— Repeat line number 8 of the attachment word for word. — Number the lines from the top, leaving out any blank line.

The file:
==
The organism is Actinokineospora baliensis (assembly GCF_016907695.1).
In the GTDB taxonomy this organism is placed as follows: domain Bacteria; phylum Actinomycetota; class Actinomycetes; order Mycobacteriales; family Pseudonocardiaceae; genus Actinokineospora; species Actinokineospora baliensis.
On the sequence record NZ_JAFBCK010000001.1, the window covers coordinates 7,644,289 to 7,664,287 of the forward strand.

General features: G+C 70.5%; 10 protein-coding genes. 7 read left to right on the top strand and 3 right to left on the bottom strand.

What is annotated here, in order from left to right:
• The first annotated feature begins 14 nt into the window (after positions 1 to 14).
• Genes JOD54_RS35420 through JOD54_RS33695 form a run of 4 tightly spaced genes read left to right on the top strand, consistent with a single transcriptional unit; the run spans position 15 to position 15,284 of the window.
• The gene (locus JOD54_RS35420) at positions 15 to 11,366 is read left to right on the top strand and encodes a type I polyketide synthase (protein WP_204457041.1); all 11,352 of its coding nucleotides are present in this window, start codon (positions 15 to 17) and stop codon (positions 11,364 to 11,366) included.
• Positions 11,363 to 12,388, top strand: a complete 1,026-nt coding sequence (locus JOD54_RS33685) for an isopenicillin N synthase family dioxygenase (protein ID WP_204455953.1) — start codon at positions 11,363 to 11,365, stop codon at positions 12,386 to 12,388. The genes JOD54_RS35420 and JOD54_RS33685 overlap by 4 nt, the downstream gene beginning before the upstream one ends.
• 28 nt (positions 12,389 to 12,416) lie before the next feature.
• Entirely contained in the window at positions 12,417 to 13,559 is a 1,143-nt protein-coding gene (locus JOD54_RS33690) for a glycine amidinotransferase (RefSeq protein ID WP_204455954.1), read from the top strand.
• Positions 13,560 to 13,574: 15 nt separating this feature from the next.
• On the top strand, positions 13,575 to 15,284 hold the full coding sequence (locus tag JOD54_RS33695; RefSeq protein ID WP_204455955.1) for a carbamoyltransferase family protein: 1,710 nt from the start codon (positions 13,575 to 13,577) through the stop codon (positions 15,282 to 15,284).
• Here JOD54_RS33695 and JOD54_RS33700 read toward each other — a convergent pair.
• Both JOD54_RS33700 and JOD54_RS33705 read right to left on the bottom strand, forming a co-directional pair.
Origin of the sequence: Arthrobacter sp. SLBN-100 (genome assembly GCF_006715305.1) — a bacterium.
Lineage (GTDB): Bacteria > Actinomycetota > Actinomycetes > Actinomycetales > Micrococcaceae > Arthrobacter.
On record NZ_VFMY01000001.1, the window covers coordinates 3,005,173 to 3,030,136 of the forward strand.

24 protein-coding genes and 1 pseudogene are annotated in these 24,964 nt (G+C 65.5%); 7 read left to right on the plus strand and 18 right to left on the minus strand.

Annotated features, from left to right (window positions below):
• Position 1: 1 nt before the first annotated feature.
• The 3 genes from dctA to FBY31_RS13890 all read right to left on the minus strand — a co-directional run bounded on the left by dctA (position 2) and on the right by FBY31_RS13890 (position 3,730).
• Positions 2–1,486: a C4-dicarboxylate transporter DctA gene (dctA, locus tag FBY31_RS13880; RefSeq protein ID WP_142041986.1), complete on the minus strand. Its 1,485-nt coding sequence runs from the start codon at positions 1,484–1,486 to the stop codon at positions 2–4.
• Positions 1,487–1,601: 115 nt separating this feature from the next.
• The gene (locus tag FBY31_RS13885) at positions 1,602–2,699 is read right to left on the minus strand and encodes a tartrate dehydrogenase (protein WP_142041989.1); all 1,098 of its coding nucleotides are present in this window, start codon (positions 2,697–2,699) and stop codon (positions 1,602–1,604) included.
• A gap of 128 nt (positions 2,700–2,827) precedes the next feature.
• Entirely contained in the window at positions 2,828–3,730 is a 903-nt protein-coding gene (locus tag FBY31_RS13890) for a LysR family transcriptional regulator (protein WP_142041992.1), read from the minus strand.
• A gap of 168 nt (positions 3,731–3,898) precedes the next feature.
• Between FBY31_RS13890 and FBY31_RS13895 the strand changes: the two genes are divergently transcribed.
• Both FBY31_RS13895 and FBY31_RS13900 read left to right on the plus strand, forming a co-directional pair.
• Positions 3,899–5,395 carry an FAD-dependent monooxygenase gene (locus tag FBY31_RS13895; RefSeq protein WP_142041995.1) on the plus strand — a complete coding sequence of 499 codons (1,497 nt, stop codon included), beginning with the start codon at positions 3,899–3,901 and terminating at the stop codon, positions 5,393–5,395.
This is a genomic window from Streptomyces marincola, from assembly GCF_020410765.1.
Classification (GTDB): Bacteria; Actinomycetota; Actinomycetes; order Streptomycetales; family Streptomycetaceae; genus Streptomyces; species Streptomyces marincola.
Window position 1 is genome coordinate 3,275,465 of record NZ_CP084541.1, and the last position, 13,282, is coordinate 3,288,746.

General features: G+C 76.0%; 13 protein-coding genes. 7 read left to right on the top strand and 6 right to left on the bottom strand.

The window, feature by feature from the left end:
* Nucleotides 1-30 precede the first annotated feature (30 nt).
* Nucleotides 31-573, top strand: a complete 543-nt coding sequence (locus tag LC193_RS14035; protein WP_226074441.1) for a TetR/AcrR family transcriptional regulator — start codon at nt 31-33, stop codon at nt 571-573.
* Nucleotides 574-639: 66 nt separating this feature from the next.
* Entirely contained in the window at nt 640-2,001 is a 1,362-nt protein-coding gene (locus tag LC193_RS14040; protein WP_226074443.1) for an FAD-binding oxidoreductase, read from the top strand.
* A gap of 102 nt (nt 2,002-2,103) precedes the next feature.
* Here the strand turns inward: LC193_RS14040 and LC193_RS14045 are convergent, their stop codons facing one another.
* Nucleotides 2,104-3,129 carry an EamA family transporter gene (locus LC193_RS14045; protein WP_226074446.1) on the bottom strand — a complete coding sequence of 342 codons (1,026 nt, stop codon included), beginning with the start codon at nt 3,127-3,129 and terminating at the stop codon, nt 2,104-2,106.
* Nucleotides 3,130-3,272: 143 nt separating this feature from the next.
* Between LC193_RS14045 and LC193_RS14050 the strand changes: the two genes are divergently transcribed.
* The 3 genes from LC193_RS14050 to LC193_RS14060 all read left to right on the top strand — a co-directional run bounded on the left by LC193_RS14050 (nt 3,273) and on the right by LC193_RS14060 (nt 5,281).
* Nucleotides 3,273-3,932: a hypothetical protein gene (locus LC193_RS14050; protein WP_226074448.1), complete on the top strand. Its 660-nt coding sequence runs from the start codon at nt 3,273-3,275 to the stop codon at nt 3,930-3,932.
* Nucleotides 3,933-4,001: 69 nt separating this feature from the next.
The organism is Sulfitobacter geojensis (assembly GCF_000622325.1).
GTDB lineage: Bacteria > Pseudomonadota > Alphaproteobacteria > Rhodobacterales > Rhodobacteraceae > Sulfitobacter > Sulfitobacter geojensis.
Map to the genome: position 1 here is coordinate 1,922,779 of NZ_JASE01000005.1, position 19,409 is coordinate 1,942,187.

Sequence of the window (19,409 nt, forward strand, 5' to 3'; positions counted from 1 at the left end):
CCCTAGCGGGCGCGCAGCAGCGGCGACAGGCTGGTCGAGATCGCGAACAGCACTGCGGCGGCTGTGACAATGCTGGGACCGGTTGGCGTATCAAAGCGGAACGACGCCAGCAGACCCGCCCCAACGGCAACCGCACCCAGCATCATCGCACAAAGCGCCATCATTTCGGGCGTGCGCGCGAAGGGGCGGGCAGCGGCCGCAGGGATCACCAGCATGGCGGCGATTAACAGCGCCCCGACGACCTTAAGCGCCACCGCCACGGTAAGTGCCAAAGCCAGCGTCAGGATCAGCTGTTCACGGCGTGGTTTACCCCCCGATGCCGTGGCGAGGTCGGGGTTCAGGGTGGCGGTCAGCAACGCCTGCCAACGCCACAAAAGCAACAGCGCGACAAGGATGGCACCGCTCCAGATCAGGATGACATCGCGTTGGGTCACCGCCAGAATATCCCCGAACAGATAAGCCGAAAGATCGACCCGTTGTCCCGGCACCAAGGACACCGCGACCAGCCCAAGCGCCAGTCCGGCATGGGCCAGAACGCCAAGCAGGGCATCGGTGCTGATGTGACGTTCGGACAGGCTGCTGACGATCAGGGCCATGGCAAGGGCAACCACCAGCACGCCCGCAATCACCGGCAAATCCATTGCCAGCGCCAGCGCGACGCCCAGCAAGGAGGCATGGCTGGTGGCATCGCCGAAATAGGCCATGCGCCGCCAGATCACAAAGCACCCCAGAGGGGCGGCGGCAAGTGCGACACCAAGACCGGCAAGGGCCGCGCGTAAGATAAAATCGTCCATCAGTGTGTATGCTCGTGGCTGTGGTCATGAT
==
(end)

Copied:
• The gene (locus JOD54_RS35420) at positions 15 to 11,366 is read left to right on the top strand and encodes a type I polyketide synthase (protein WP_204457041.1); all 11,352 of its coding nucleotides are present in this window, start codon (positions 15 to 17) and stop codon (positions 11,364 to 11,366) included.